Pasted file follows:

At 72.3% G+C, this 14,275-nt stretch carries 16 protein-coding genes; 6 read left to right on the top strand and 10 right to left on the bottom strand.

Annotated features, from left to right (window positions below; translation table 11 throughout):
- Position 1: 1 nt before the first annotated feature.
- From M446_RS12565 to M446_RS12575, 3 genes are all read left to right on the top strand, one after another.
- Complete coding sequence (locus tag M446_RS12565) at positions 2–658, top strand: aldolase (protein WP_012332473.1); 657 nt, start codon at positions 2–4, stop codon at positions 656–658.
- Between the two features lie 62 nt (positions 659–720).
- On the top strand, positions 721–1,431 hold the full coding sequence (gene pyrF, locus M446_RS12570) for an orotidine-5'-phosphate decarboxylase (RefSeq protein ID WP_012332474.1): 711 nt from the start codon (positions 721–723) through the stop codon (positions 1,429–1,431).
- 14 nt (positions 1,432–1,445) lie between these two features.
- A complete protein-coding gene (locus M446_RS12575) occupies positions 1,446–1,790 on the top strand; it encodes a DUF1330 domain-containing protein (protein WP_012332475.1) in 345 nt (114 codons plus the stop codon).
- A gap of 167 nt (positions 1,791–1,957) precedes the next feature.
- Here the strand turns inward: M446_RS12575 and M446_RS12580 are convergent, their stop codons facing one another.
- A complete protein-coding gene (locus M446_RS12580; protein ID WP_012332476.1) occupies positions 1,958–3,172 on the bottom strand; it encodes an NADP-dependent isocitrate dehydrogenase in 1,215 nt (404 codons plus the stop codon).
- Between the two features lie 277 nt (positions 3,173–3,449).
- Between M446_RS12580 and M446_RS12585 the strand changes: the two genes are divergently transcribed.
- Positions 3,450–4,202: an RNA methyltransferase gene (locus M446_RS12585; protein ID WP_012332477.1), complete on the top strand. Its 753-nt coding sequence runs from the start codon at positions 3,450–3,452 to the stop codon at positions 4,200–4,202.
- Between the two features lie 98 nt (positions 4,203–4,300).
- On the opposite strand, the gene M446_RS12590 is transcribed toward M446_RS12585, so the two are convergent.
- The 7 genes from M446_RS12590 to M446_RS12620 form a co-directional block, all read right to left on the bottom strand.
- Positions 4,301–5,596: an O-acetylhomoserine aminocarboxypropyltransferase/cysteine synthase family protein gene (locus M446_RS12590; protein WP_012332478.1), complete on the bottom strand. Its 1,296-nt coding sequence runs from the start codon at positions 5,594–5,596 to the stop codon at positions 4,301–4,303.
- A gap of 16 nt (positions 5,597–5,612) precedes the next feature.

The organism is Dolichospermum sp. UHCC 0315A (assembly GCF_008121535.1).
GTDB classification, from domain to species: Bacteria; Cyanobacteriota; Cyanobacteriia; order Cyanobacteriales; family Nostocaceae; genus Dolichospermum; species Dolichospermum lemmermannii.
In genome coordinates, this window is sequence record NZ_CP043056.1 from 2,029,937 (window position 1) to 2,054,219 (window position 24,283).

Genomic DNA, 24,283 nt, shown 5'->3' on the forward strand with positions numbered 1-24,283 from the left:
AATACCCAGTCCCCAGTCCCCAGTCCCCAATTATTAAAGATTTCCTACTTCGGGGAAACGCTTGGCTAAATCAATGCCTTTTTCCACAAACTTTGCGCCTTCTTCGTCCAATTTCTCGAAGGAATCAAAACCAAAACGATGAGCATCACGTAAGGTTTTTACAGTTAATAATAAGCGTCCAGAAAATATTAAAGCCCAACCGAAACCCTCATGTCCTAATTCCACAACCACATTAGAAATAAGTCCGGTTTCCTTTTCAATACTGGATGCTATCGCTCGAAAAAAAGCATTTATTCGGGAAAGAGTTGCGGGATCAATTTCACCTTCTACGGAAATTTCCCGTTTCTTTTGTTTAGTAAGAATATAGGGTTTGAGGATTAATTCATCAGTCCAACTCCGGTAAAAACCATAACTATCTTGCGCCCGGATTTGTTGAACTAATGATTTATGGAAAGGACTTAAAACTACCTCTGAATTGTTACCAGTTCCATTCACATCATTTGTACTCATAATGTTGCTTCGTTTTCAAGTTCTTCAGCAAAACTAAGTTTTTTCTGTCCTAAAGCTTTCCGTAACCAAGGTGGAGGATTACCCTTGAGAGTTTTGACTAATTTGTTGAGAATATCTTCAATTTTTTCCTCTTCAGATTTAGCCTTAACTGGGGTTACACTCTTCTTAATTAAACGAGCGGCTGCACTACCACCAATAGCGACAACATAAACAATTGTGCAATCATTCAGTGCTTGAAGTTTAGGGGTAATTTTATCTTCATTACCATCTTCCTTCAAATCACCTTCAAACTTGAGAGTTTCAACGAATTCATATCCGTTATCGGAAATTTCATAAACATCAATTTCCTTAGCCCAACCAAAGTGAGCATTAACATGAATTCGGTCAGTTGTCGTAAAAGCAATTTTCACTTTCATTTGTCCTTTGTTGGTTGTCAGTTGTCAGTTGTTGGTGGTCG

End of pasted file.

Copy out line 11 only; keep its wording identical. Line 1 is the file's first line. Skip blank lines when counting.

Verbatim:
- Here the strand turns inward: M446_RS12575 and M446_RS12580 are convergent, their stop codons facing one another.